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Chinnappa Naicker Vs. A.P.C. Umapathy Nayagar - Court Judgment

LegalCrystal Citation
SubjectTenancy
CourtChennai High Court
Decided On
Reported in(1959)2MLJ466
AppellantChinnappa Naicker
RespondentA.P.C. Umapathy Nayagar
Cases ReferredRamaswami Naidu and Anr. v. Marudaveera Moopan
Excerpt:
- .....executed by the previous and admitted landlord, since deceased.2. now, 'landlord' is defined as 'a person entitled to evict the cultivating tenant from such, holding or part'. the question is whether the definition would include any person, who, by devolution of law or by any valid disposition of property, obtains an interest in the holding and in the subsisting tenancy. it is true that the definition is cryptic, and somewhat unhelpful. but i see no ground for assuming that when at least applied to a person, who, by devolution of law or by a disposition in his favour, is entitled to the interest in the holding, or the interest in the tenancy the definition would not clothe him with the right. the words of the definition as they stand would clearly include any person who is entitled,.....
Judgment:

Anantanarayanan, J.

1. The revision petitioner is the tenant against whom eviction was ordered by the Revenue Court under Madras Act XXV of 1955. An interesting point is argued in these proceedings that the petitioner in the lower Court was not the 'landlord' as defined in Section 2(e) of the Act, for the reason that the petitioner in the lower Court is only the power-of-attorney agent of a legatee under a registered will executed by the previous and admitted landlord, since deceased.

2. Now, 'landlord' is defined as 'a person entitled to evict the cultivating tenant from such, holding or part'. The question is whether the definition would include any person, who, by devolution of law or by any valid disposition of property, obtains an interest in the holding and in the subsisting tenancy. It is true that the definition is cryptic, and somewhat unhelpful. But I see no ground for assuming that when at least applied to a person, who, by devolution of law or by a disposition in his favour, is entitled to the interest in the holding, or the interest in the tenancy the definition would not clothe him with the right. The words of the definition as they stand would clearly include any person who is entitled, under the Common Law, to evict a cultivating tenant from a holding, exercising the same rights as his predecessor-in-title. A contrary interpretation would lead to very great difficulties. In the case of the death of a landlord, it would leave the tenant in virtual possession of the holding owing no obligation to pay rent to anyone, and not being liable to be evicted from the holding by any person whatever. I am unable to hold that this was the intention of the Legislature in framing this definition. The argument that the person upon whom the right of the landlord devolves in law must first proceed to a Civil Court to obtain a declaration of his right, overlooks the fact that the definition is framed so as to include every person who can claim rent as 'landlord' and who thus, by the tenant's default to pay rent, can eviet t him. Further, the logic is obvious that had the Legislature intended to exclude the person, who by devolution of legal rights would normally be entitled to evict a tenant, or to claim rent from him, some circumscribing or limiting language to that effect would have been employed. The decision in Ramaswami Naidu and Anr. v. Marudaveera Moopan (1959) 1 M.L.J. 25, is unhelpful here, for, it deals with the definition of a 'cultivating tenant' and holds that the assignees of the original lessee are not included within that term, by virtue of the language of that definition.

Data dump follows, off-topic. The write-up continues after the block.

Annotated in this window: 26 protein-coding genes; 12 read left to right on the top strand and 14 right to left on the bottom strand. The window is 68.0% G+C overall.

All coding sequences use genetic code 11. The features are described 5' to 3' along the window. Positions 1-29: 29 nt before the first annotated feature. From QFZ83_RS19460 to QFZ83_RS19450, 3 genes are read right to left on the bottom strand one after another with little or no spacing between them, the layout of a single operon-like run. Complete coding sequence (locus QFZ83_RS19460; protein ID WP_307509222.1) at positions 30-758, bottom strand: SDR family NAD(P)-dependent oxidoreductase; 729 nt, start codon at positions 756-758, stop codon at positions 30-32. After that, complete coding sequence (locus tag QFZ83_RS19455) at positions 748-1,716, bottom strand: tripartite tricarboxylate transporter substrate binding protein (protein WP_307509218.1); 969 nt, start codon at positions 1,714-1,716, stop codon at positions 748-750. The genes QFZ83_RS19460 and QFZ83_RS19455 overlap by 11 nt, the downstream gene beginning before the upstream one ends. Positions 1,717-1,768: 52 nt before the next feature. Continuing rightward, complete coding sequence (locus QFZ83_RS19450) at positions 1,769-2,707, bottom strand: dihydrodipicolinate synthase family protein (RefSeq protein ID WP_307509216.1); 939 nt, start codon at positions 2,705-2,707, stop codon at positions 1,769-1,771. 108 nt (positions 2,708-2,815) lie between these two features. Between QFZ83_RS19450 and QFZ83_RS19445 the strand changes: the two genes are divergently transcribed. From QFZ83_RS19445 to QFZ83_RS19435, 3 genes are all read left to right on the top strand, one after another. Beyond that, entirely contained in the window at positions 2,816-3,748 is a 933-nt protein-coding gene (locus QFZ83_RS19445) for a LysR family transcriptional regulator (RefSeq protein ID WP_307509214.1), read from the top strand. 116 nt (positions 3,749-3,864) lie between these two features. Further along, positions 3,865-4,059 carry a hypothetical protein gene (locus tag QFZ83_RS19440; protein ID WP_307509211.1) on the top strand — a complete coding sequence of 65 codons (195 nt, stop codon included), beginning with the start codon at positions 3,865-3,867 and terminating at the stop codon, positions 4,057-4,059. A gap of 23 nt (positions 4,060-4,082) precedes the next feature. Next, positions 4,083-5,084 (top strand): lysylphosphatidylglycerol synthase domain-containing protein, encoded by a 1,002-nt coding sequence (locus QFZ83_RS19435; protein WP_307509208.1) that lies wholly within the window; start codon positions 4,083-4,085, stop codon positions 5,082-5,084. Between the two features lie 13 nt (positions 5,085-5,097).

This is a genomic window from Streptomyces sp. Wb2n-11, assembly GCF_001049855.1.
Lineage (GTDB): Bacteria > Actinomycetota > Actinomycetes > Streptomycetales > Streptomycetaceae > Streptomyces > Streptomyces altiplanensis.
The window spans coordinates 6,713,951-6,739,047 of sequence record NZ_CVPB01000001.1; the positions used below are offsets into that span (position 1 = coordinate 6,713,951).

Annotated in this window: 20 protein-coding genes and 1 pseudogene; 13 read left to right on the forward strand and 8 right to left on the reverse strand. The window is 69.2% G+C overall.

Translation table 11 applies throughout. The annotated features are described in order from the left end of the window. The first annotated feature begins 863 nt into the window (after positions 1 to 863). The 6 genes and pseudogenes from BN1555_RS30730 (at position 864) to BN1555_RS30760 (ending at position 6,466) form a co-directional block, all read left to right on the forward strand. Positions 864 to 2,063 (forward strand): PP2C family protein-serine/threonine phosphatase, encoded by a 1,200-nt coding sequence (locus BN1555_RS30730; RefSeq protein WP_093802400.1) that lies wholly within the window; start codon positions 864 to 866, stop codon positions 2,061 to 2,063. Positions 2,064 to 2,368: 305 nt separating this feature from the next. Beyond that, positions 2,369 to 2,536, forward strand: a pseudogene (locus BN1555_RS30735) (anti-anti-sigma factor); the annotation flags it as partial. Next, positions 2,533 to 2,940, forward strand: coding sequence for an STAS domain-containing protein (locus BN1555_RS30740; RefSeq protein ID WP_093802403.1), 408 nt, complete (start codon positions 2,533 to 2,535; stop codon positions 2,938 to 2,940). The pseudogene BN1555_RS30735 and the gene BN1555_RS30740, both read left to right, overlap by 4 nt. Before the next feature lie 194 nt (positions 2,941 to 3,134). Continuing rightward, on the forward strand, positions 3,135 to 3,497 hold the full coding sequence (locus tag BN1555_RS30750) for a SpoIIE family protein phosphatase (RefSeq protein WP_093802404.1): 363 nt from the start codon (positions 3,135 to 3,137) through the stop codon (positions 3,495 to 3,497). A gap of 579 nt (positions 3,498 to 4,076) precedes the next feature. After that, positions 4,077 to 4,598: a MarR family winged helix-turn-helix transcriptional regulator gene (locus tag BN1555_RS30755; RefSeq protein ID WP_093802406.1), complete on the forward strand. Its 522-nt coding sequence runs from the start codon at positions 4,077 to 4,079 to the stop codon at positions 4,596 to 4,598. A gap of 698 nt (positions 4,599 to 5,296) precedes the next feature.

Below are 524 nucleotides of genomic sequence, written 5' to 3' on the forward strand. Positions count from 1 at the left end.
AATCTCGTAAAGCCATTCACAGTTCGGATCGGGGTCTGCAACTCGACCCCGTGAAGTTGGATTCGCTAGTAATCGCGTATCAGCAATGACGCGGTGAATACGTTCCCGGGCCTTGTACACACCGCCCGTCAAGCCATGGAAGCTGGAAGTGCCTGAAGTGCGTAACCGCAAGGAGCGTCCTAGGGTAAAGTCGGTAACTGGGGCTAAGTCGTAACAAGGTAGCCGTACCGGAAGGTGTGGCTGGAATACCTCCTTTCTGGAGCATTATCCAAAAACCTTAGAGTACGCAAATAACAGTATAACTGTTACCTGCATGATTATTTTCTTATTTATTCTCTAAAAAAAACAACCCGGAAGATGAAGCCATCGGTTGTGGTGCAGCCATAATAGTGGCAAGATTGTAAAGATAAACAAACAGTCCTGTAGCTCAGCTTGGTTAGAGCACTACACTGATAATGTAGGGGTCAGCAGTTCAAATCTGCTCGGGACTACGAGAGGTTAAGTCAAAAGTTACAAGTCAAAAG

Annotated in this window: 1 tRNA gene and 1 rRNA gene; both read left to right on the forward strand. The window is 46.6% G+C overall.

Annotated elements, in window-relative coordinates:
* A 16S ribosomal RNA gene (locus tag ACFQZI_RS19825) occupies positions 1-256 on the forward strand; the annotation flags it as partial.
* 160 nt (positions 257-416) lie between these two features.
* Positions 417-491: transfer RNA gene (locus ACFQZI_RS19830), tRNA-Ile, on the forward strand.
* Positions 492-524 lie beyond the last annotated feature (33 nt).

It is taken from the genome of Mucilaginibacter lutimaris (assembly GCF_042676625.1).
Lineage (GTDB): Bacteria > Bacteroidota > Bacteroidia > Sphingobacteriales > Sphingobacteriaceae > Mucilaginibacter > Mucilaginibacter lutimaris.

3. Under those circumstances, I must hold that the petition in the lower Court was competent, and that interference in revision would not be justified. But, the other ground upon which eviction was ordered, viz., wilful denial of title, does not seem to be valid, upon the facts of the case. It is at least a matter of legal interpretation of the Act, whether, in law, the petitioner in the lower Court could apply for eviction as a 'landlord', and the mere fact that the present revision petitioner sought to maintain that he may not be entitled to have the legal status, in the very proceedings themselves, would not constitute wilful denial of title. Such a denial, as a ground for eviction, must obviously relate to a case wherein there has been a previous acknowledgment of title, or an agreement of tenancy, directly between the very parties themselves.

4. In this view, the application was competent ; and obviously time should have been allowed to the revision petitioner for payment of the balance of rent, in the interests of justice. This consideration applies with all the greater force because the revision petitioner seems to have paid the balance of rent to certain other persons, in the mistaken idea that they were the persons entitled to claim as 'Landlord' under the Act. Hence, I allow the revision petition to the limited extent of modifying the order of the Court below, by directing that the arrears of rent as stipulated in the agreement of tenancy, and as now found due, should be paid within a month from this date, failing which alone, the order of eviction will be applicable. Parties to bear their own costs.


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